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A Look At What HNWI’s Are Doing

September 14, 2017


A Look At What HNWI’s Are Doing


Over the past couple of days I have been attending an exclusive conference for HNWI’s (High Net Worth Individual) in Southern California.

The guests were mostly from the United States, but there were a fair number of foreign attendees.

Globally, almost 70% of HNWI’s are self-made, so it’s safe to say that these people know how to make and grow their money.

So what were the hot topics at the event?

Well, there was a lot discussed, but here are my five main take-aways:


HNWI'sYup, tech is still hot and even the wealthy are heavily investing in this sector.

However, during one talk, the speaker polled the audience. He asked:

  • How many were increasing their exposure to tech?
  • How many were decreasing their exposure to tech?
  • How many were maintaining their exposure to tech?

The majority of the room raised their hand for increasing or maintaining their exposure to tech, and only a handful of people said they were decreasing their exposure.

Later, the same speaker polled the room again about their understanding of tech. He wanted to know what they thought of virtual reality, artificial intelligence, and augmented reality.

Overwhelmingly, the room was excited for tech, but at the same time, they also admitted that they didn’t understand how these technologies worked.

I’d assume that the general population would probably respond the same.

I don’t think this is a serious issue, as most investors probably don’t fully understand the industries they are in. But, it does make me wonder how investors are increasing their positions in technologies that are more and more complicated.

One of the most important rules in investing is to NOT put your money into things you don’t understand.


Hedge Funds


This has been making news for a while this past year.

The general story is that HNWI’s are not happy with the performance of hedge funds in comparison to investing in just an index fund.

For example, with a management fee of literally a fraction of a percent, an investor can put their money into an index fund.

Conversely, a hedge fund normally charges a 2 and 20 fee (2% management on the front end and 20% carry on the backend) AND requires a minimum investment of sometimes $15 million dollars.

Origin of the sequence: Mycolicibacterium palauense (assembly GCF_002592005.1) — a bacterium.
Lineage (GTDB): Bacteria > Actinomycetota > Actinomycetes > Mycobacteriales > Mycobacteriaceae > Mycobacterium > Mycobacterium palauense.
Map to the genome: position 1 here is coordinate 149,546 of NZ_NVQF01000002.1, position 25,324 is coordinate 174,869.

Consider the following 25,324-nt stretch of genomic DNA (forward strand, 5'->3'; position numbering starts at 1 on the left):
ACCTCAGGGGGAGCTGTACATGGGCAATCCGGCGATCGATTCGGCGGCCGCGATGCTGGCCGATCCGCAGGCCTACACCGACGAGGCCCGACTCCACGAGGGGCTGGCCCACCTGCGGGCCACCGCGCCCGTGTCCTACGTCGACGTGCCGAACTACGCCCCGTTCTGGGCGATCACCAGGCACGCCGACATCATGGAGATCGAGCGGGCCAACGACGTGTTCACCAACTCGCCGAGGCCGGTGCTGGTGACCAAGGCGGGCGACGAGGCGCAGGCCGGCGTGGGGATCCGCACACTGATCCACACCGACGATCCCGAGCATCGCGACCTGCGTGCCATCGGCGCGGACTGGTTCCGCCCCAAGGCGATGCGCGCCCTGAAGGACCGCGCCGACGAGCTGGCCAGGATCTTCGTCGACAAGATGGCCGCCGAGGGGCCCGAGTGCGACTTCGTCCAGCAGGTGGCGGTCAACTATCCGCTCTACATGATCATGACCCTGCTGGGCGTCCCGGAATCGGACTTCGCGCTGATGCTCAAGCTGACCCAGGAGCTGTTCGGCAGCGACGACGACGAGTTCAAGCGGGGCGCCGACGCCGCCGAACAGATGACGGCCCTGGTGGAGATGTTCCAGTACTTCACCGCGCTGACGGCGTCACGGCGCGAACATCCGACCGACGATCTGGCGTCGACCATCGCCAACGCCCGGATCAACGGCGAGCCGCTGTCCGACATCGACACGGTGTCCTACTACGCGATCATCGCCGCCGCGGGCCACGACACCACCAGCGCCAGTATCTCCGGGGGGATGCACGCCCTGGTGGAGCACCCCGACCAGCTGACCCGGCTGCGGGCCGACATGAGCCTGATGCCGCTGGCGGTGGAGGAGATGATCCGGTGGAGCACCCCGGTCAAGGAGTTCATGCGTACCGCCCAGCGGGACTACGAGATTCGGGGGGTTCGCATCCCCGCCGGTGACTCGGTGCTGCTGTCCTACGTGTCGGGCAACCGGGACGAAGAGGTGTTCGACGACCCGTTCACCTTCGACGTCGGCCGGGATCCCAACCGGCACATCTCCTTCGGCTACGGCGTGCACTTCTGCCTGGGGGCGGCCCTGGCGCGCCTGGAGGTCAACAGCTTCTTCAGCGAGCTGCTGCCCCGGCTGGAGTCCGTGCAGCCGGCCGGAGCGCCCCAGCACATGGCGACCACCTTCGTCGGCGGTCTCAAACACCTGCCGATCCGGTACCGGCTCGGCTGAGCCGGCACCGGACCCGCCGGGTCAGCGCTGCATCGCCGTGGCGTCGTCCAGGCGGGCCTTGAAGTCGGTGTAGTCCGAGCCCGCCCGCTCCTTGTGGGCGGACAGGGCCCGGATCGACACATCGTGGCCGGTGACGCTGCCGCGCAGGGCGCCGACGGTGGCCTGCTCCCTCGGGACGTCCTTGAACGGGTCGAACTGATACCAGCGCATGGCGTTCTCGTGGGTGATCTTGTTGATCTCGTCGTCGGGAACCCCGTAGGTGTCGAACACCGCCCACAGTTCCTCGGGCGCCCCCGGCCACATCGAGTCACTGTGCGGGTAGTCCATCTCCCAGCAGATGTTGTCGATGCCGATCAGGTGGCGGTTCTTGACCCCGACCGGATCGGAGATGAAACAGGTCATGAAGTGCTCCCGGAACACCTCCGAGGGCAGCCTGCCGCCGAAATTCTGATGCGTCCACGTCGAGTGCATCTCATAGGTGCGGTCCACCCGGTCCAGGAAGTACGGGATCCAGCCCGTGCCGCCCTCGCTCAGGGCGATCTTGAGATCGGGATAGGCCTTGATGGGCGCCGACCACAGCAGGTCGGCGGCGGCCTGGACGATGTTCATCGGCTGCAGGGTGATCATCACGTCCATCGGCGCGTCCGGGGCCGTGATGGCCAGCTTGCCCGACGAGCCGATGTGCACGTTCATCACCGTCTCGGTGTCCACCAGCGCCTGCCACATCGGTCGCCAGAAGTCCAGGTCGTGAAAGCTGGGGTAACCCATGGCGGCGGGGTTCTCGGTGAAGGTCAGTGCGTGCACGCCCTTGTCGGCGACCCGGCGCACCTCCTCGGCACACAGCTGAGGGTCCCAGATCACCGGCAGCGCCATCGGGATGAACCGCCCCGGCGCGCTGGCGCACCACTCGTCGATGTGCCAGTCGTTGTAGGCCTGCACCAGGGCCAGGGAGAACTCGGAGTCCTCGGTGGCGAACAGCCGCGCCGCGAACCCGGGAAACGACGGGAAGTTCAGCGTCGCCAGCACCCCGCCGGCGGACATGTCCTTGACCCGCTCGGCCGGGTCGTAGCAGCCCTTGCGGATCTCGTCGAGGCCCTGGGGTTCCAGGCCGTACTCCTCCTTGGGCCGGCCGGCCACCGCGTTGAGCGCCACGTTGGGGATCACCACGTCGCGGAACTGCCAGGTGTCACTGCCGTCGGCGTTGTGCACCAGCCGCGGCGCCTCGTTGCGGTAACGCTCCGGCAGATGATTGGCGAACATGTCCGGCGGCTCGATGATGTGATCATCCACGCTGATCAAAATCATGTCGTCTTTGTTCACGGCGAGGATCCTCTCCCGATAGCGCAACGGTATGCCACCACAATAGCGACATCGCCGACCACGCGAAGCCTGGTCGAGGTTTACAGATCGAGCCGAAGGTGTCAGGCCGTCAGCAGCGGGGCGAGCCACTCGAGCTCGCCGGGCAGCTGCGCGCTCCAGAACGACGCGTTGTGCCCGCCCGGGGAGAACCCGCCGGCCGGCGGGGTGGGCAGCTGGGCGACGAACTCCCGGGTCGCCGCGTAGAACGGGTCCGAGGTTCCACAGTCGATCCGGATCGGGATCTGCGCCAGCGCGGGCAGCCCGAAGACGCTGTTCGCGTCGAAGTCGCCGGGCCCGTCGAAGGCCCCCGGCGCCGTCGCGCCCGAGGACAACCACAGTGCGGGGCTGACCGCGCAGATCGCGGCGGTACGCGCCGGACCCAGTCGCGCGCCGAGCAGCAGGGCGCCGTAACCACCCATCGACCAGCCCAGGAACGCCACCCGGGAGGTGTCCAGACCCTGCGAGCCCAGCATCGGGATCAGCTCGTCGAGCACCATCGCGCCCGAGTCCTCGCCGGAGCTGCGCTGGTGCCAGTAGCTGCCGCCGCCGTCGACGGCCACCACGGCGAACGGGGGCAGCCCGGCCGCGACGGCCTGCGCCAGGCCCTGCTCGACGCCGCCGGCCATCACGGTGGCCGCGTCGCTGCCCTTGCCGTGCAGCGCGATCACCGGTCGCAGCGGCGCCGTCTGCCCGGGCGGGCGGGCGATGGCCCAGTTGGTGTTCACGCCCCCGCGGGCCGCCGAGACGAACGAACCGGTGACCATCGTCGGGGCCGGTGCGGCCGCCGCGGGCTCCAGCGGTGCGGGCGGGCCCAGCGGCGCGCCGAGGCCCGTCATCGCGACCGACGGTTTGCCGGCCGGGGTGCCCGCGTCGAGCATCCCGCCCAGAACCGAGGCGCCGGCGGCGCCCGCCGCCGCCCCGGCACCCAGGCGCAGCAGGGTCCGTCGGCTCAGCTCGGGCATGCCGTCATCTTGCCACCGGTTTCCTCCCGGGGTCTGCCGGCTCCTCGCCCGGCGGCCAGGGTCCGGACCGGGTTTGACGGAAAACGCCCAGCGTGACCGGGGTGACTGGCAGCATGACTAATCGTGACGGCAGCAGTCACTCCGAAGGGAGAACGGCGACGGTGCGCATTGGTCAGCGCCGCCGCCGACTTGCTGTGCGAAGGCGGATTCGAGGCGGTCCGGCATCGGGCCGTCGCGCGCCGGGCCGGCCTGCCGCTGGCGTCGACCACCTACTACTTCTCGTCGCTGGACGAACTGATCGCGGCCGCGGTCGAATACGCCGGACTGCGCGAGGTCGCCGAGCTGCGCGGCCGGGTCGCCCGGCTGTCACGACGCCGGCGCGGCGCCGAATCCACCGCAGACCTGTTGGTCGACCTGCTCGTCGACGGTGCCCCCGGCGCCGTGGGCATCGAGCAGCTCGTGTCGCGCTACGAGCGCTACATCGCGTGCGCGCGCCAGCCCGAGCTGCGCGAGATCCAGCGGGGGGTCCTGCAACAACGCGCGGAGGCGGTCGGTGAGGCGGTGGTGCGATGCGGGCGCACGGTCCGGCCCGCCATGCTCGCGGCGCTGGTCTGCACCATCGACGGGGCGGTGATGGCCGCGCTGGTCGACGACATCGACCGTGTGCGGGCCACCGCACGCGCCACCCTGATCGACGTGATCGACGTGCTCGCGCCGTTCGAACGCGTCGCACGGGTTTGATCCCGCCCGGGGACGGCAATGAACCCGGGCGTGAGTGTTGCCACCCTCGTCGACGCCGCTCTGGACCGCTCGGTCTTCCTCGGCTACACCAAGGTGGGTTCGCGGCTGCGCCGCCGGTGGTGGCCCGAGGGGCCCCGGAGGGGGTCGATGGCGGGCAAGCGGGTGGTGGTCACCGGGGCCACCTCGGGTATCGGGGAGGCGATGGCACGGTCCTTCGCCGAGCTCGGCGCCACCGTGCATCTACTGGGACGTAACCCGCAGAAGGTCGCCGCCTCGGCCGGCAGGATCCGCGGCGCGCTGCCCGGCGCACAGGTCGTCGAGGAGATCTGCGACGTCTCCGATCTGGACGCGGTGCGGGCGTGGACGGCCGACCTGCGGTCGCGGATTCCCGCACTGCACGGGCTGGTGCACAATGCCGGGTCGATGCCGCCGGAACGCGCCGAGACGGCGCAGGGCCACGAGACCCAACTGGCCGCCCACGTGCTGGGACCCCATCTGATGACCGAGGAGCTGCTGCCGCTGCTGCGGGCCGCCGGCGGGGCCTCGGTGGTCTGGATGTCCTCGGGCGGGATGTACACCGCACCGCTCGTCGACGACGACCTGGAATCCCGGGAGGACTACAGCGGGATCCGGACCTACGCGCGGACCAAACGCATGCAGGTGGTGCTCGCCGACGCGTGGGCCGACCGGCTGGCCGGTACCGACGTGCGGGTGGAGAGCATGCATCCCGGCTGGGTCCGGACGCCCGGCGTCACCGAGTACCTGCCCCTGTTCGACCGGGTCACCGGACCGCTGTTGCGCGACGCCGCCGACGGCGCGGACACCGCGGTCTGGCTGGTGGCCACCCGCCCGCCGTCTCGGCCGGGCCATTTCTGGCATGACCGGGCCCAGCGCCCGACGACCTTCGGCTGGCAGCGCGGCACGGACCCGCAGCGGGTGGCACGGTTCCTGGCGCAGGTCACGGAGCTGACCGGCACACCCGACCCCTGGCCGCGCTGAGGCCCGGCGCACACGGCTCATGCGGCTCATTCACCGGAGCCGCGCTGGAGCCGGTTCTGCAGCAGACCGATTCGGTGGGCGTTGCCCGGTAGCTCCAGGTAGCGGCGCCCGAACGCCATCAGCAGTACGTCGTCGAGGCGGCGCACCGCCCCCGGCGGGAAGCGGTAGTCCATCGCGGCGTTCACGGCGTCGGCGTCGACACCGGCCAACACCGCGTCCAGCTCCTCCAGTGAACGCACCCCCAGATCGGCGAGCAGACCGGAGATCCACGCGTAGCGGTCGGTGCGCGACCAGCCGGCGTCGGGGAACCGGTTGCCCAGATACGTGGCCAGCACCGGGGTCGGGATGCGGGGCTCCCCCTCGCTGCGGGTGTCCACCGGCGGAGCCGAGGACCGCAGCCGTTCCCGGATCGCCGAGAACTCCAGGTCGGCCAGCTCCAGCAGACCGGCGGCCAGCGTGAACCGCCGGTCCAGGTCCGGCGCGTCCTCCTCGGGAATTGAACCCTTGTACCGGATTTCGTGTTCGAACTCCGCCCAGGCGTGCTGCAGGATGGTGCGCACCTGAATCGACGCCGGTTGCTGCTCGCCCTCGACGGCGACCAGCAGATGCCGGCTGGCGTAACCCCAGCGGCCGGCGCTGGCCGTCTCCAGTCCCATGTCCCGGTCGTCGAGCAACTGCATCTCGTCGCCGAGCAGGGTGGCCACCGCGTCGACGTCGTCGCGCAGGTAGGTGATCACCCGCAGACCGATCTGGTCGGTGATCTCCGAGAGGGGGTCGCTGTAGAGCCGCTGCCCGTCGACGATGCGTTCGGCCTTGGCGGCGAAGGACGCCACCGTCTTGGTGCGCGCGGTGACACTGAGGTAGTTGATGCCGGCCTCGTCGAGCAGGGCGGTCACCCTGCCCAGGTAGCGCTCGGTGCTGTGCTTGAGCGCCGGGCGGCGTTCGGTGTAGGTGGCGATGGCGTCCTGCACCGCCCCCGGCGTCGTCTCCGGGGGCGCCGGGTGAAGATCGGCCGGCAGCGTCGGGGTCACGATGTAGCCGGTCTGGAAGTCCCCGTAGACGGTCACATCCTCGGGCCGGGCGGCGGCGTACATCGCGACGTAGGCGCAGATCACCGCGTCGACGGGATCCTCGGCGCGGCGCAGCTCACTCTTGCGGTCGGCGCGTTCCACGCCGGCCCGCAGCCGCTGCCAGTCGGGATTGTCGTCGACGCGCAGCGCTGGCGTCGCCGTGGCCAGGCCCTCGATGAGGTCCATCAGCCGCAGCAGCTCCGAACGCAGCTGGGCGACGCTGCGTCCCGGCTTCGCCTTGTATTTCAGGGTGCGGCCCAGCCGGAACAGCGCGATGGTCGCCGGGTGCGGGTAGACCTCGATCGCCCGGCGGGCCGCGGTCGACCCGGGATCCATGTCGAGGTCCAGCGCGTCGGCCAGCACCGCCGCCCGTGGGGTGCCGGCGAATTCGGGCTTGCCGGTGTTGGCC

The problem is that most hedge funds have been providing similar returns as the most popular index funds… but the hedge funds are still charging big bucks and requiring huge minimums.

For HNWI’s, this is starting to get very frustrating.

Why should they pay a fund manager huge money for returns that are almost identical to a free index fund?

There were a lot of debates over this topic, but I got the general consensus that many HNWI’s were looking to pull their money from these hedge funds and deploy their capital in other areas…


HNWI'sI know, I know, I know.

Yes, Bitcoin and blockchain technology was a popular topic.

But, truthfully, there was not much intelligent discussion about cryptocurrencies.

Very few event attendees had a full grasp of how these digital currencies worked, other than that they’ve seen massive price increases over the past year.

And, to their credit, they didn’t speculate too much about what they didn’t know.

The overall feeling was one of, “this could be a big deal and we need to figure this out soon.”


HNWI's“The single most explosive market of the past 100 years.” That’s what one of the speakers said about marijuana.

It was tough to get a good read of the group, as not everyone wanted to share their true feeling about cannabis.

Whether this was to protect their reputation or simply from uncertainty, there wasn’t a definitive opinion one way or another.

However, several attendees openly shared that they had ‘invested heavily’ into the space and said that they were excited to increase their positions.

You know my opinion about cannabis, as our private social and investing group, the Explorer Partnership, just made a large investment in a cannabis startup out of Colorado.

No Excuses

I can count the number of times Trump, taxes, and general excuses were brought up on one hand.

Or in other words… there were NO EXCUSES.

I found this to be refreshing and a good reminder about successful people.

Instead of blaming things on politicians, high taxes, or over regulation, the attitude was more, “This is the reality we are living in, so how do we push forward?”

And that was the best take-away from the entire event.

No excuses.